5. 5. DESIGN Challenges SP Selection Who? •Private Enterprise •NGOs/CBOs •Public Utilities How? The amount of risk that can be shifted to SPs depends on their ability to pre-finance outputs: PREFINANCING : •Micro-finance Institutions • Financial institute like WDCO, National Bank of Agriculture and Rural Development • Micro credits from NGOs •Backward region grant fund by Panchayati Raj Ministry •Split the SP’s remuneration between an up-front payment (block grant) &performance-based payment •Package services to attract larger Operators •Identify alternative financing sources: Cross-subsidies from other users /services Direct contributions from sectors benefiting from improved sanitation (e.g. hotels) Revenue generated from re-use OBA Related Challenges ? SPs may not have the necessary business and management skills to meet reporting and performance verification requirements Sol. Provide business support services and assistance to formalize the services ? The viability of the schemes may be in question once the initial source of subsidy, provided within a pilot OBA scheme stops Sol. Set-up a domestic OBA sanitation facility in the form of a “challenge fund”‖ with a secure source of subsidies to provide ongoing subsidies Reconnaissance: Transact &Social Mapping •Transact mapping -location and distribution of resources, landscape •Social (sketch) mapping -village’s layout, infrastructure, demography, health patterns, sanitation details. 17% Others 47% Competi tive Bidding 23% Increme nt Provider 13% Multiple SPs Incumbent SPs have good knowledge of the service area &can rely on existing cash- flows Human Personal Social Nature Physical Financial 5
  6. 6. Construction + Operation & Management Service Provider Community Toilets(2) Biogas &Bio- fertiliser Plant(3) IEC group (Demand Creation &Promotion) Demonstration Toilets Latrine Workshops Corpus Fund Collection(1) Distribution of Wealth Cards •Beneficial in places with no sewerage connection •Reduces construction cost of sewers,water point etc •Easy maintenance •Tackling the Disposal issue •Recycling reuse of waste- source of manure/fertiliser •Biogas-a renewable fuel 100% ODF Status Employment to community members Subsidised Manure/ Fertiliser to Farmers Integration with MGNREGA Scheme (1) Co-financing projects by Communities : Determine Overall Ranking based on Transact & Social Mapping(discussed in slide-5) Distribution of SEWA CARD i.e. •Green Card-Poor households •Violet Card-Women,Disabled,Elderly ,Minorities •Red card-Rich households Raising of “Corpus fund” –a pool of community resources (2)Community Toilet Technology: •The toilet is kept clean for 24 hours of the day •With bathing, laundry and urinal facilities •Type of LATRINES: •Ventilated Improved Pit latrine •Pit latrine with slab/covered latrine •Traditional Pit latrine without slab/open pit •Hanging toilet •Bucket latrine •Existing model-Sulabh shauchalaya complexes (3)Excreta-based Biogas & Biofertilizer Technology: •Building Biogas plant in conjuction with the community toilet •Source of renewable fuel for cooking and electricity generation+manure •This lacks in septic tank system(currently used) An acid test for the community members to see if the can set their differences apart & work together MODEL OF FUNCTIONING of SERVICE PROVIDER 6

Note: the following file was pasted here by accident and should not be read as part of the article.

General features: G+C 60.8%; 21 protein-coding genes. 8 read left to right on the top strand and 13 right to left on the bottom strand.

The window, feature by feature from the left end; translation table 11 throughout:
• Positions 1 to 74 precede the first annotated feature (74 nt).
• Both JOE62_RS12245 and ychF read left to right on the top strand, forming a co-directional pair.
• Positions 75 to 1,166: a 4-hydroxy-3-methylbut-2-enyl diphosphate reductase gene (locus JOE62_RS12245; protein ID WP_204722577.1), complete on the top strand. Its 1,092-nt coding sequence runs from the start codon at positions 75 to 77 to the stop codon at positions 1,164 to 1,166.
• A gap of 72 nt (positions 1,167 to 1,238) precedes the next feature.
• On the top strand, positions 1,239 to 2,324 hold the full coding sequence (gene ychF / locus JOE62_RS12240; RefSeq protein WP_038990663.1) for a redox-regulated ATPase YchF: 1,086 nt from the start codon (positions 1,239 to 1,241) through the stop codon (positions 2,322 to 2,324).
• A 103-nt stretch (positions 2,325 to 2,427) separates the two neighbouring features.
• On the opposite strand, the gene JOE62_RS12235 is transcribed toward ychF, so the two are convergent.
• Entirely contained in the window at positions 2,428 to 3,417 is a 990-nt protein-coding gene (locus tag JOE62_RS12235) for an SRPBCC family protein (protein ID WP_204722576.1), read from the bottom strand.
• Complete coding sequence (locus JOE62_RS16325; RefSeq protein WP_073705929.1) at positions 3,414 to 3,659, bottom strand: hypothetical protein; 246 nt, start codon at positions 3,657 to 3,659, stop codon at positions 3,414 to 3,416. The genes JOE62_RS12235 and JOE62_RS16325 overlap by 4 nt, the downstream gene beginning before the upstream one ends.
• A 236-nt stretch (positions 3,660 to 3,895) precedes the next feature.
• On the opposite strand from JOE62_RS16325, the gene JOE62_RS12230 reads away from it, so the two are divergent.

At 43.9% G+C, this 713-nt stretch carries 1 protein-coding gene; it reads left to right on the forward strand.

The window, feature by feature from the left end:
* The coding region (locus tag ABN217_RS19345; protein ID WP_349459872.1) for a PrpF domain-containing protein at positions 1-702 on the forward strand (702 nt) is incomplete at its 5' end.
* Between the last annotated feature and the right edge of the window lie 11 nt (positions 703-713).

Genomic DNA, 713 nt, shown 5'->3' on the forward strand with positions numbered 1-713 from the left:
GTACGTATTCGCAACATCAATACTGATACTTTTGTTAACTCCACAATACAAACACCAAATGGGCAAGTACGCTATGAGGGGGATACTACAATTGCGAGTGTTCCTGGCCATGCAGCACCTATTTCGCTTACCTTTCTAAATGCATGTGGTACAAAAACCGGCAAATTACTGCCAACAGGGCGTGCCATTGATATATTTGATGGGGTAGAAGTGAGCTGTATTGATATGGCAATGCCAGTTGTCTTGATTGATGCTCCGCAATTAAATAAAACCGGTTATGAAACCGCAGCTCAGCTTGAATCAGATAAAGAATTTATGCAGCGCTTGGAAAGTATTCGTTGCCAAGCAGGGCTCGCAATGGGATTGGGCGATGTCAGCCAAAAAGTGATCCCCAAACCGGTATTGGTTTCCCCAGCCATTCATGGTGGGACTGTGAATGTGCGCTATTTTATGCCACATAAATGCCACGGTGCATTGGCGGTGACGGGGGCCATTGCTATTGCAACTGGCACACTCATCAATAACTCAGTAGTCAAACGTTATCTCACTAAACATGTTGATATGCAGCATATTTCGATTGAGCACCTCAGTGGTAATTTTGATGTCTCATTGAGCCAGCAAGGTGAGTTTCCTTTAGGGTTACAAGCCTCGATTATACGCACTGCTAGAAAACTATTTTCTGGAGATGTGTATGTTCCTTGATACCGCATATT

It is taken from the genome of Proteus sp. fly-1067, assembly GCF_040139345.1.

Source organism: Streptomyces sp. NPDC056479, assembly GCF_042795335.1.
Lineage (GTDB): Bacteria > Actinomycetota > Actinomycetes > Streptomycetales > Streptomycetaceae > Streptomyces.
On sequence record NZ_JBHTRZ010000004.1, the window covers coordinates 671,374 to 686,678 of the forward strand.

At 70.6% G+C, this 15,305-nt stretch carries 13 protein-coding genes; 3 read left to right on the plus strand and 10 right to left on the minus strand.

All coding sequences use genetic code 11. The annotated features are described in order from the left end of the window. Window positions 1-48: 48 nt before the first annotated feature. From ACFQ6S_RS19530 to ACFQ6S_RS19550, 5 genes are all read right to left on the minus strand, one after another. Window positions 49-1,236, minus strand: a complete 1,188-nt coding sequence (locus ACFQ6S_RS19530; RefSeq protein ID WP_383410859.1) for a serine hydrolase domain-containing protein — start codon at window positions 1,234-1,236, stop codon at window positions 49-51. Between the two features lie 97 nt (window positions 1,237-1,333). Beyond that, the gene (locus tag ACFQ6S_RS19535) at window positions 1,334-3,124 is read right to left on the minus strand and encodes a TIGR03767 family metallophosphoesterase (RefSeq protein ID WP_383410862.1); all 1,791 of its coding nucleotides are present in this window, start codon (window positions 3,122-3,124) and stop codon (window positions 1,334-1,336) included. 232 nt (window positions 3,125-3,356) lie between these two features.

7. 7. SOURCE/AID DONOR: •World Bank and the Global Partnership on Output-Based Aid (GPOBA),a multi-donor facility -pilots the use of OBA financing •Government of India budget allocation •PPP-Public-Private-Partnership TYPES OF SUBSIDY: •One off subsidy: Given only after target is achieved •Transitional Subsidy: Fill the gap between the user ability/willingness to pay & tariff cost recovery •On-going subsidy: When the gap is continuous DISBURSEMENT TRIGGER: •Subsidies should be given at certain fixed intervals and not in lumpsum to increase risk transfer to the SP. Graph shows a proposed model of the disbursement plan: Advantages of OBA: Increased Transparency, Accountability,Increased Engagement of private sector capital & expertise , Encouraging Innovation & Efficiency by leaving the service , Increased Sustainability of public funding SUBSIDYEXPLICIT TARGETING MECHANISM of Subsidies: •Geographic Targeting- Intended beneficiaries concentrated in certain geographical areas •Proxy Means tested Targeting- Assessing wealth & social indicators •Community based Targeting- Collaboration with the local community 7
  8. 8. What makes OBA Approach SUPERIOR: Monitoring &Impact Evaluation(M&E) EVIDENCE BASED IMIS-Real Time Monitoring Objective: To check where the facilities that have been created are being optimally utilized or not. PERFORMANCE REPORT Issue Output indicators Coverage area Area to which facilities are catering to and whether the targeted area is having easy reach to the facilities Demand promotion Number of households using community latrine following demand promotion and no of communities becoming open-defecation free Utilization Extent to which staff & equipment capacity has been utilised Interventions Interventions that have been happening under the project. Eg-Installation of new equipment Environmental impact Impact on the catchment area, pollution; Attractiveness of the area to the residents Impact on staff and clients Views of implementation & management e.g. what advantages and disadvantages people of a reformed facility are having Treatment Volume of waste collected and treated to required standard Disposal Volume of productive agricultural input generated &sold to farmers or gas created Special needs Requirement of special facilities to be created. E.g. Toilets for disabled Model of Output Indicators to Trigger OBA Subsidies 8